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A16 April 14, 2011

Orangeville Citizen/Free Press and Economist

Part 2 Theatre Orangeville and special needs teens: building rapport By CONSTANCE SCRAFIELD-DANBY Columnist

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There is a wonderful point in the movie, The King and I, when the British teacher, Anna, and the Siamese children she has come to instruct sing “Getting to Know You.” The song talks about the initial days of moving emotionally from being strangers to being people that know and, most importantly, like one another. So it must become for Chandra Mulder and her assistant, Colin Simmons, as they develop their relationships with the 10 teenaged boys who are participating in the new Theatre Arts Recreation Program (TARP) series. Briefly, the program was created, at the request of parents of teenagers with special needs, to include such teens in the youth programs that Theatre Orangeville sponsors. The programs introduce and further the abilities of young people in the wonderful world of theatre. With TARP., the theatre brings the young people who have heretofore been neglected into the world of entertaining. Ms. Mulder is eminently well qualified as program organiser and

instructor, with a long history of teaching special needs teens. She is vivacious and beautiful, always looking for the most positive approach to every moment, yet aware of the restrictions she must impose, many of which she would place on any young people. Last week was the first actual session in which she began to build up her relationships with her charges and to start to steer them in a direction that will result in their presenting a performance for their parents at the end of the eightweek series. It was clear that the series will be easy – and hard – for all of them. Luckily, where attention spans might be short or quite susceptible to distractions, Ms. Mulder’s approach is deeply enthusiastic and energetic – she gives them little time to think about anything else. It is an approach that seems to work. They started the evening with warm-ups, with dancing and songs. “I’m building on an Elizabethan chant,” she said later. At the end of the warmups, she told them that they would be doing a performance for their parents at the end of the eight weeks and they cheered excitedly. In order to

achieve that lofty goal, they needed to understand some of the mechanics of the process. Their next exercise was for each of them to offer a tiny monologue based on a choice of hats that might suggest a character, which they would each impersonate. Before they began, she told them, “No matter what you do on the stage, I think you’re brilliant. In the theatre, there is no right or wrong – the director is just there to make you clearer to the audience.” She went first and putting on a floppy straw hat, gave them a silly and fun monologue about a country girl who talked very quickly about her ducks. Mr. Simmons also portrayed a goofy character with one of the hats to show that the spontaneous one-minute pantomime was meant to be innocent and funny, for Ms. Mulder did have rules about the characters and their monologues: “There can be no violence,” were her instructions, “no guns, knives, punching.” In a world where every entertainment (movies and, especially, video games) is full of violence, this was, perhaps, harder to obey than one might imagine. Two boys compromised by not pan-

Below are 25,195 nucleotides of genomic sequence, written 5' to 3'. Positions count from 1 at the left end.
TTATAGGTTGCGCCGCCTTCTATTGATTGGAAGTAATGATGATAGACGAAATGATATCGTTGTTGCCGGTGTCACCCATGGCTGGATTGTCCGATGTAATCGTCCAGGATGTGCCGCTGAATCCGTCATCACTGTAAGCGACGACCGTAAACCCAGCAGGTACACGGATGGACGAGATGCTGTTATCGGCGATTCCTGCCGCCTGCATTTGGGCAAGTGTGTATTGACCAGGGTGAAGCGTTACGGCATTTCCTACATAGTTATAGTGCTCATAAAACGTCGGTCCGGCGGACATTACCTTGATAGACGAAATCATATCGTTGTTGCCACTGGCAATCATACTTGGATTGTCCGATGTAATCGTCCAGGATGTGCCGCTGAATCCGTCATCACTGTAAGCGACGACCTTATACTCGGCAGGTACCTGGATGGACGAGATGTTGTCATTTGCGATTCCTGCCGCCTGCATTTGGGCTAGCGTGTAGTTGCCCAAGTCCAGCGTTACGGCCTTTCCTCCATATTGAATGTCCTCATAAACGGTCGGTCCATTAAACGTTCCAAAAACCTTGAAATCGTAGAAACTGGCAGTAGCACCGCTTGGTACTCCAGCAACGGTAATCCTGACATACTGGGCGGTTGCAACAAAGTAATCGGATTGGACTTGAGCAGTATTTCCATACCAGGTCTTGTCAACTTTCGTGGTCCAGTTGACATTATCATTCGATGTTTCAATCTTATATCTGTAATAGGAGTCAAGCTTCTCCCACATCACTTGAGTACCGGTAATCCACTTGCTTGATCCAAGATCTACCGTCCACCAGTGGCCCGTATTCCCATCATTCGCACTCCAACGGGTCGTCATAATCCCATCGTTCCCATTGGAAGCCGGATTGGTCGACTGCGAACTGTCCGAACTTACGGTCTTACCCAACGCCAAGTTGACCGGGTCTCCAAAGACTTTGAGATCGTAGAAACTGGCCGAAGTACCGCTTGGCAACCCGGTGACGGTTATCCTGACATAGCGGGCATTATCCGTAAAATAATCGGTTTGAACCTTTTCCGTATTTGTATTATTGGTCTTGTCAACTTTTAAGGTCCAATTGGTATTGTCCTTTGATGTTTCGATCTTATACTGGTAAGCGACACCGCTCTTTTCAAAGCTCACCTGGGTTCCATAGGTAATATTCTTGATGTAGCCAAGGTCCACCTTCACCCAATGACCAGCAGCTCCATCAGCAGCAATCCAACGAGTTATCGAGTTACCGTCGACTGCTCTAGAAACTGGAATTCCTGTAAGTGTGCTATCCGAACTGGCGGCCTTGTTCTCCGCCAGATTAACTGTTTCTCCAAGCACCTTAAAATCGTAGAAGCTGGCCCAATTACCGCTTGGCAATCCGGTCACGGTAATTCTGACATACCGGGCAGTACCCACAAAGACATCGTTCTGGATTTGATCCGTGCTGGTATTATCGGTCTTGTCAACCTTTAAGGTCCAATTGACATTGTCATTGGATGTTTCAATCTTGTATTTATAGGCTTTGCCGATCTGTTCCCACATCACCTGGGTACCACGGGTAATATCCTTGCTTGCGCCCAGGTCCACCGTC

Thanks for your response We have been overwhelmed by the number of job applications we’ve received in such a short time concerning the proposed Melancthon Quarry. We welcome and appreciate your response. The economic benefits associated with the proposed quarry will be a positive force for the community.These benefits are anticipated to include up to 465 full-time jobs and about $140 million in ongoing annual spending on goods and services. Given the Company’s “hire locally first” policy, it is anticipated that many of these hiring and purchasing needs will be met within Melancthon Township, the Town of Shelburne, and elsewhere in Dufferin County. We’ve been asked whether people should even submit applications if they don’t possess the skills required by positions associated with the proposed quarry. Yes, they should submit their applications! We are working on a program that will provide local job applicants with skills training and upgrading as the quarry application moves forward.This will ensure that these individuals have every opportunity to be considered for employment should the quarry application and other approvals be granted. While the application process is now underway, it is impossible to predict its outcome. In the meantime, applicants and companies are invited to mail resumes or corporate information to:

tomiming shooting one another but teaming up with each other to fight an imagined enemy. One boy worked with his helper. He spoke to her and then she told the others until, in the middle, he took over and did the rest of his dialogue on his own. Others offered a variety of characters, all quite comic, trying to follow the examples set by Ms. Mulder and Mr. Simmons. After each presentation there was applause and cheering, high reward for first-time efforts. Each boy used his imagination, thinking quickly and dealing with varying degrees of nervousness from speaking in front of others. As they went on, with this and other exercises through the two-hour ses-